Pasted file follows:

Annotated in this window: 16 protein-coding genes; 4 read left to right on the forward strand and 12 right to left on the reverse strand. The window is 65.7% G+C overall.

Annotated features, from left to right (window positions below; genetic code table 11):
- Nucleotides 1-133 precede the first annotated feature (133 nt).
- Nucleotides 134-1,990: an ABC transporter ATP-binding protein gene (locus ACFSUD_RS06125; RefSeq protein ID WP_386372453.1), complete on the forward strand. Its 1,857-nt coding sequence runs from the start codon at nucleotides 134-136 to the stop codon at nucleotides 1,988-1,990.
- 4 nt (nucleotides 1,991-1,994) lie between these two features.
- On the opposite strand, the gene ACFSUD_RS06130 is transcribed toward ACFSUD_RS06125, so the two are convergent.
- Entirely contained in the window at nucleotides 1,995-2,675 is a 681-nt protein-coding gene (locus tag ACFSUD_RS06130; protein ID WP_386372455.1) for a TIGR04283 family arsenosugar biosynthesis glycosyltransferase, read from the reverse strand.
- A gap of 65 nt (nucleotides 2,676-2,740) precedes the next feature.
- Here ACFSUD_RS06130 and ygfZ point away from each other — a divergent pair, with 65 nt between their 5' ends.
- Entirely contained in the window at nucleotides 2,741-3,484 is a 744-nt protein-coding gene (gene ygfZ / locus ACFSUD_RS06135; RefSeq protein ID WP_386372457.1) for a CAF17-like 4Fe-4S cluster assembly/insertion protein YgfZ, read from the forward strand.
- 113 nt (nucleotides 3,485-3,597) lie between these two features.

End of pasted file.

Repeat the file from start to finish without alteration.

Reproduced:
Annotated in this window: 16 protein-coding genes; 4 read left to right on the forward strand and 12 right to left on the reverse strand. The window is 65.7% G+C overall.

Annotated features, from left to right (window positions below; genetic code table 11):
- Nucleotides 1-133 precede the first annotated feature (133 nt).
- Nucleotides 134-1,990: an ABC transporter ATP-binding protein gene (locus ACFSUD_RS06125; RefSeq protein ID WP_386372453.1), complete on the forward strand. Its 1,857-nt coding sequence runs from the start codon at nucleotides 134-136 to the stop codon at nucleotides 1,988-1,990.
- 4 nt (nucleotides 1,991-1,994) lie between these two features.
- On the opposite strand, the gene ACFSUD_RS06130 is transcribed toward ACFSUD_RS06125, so the two are convergent.
- Entirely contained in the window at nucleotides 1,995-2,675 is a 681-nt protein-coding gene (locus tag ACFSUD_RS06130; protein ID WP_386372455.1) for a TIGR04283 family arsenosugar biosynthesis glycosyltransferase, read from the reverse strand.
- A gap of 65 nt (nucleotides 2,676-2,740) precedes the next feature.
- Here ACFSUD_RS06130 and ygfZ point away from each other — a divergent pair, with 65 nt between their 5' ends.
- Entirely contained in the window at nucleotides 2,741-3,484 is a 744-nt protein-coding gene (gene ygfZ / locus ACFSUD_RS06135; RefSeq protein ID WP_386372457.1) for a CAF17-like 4Fe-4S cluster assembly/insertion protein YgfZ, read from the forward strand.
- 113 nt (nucleotides 3,485-3,597) lie between these two features.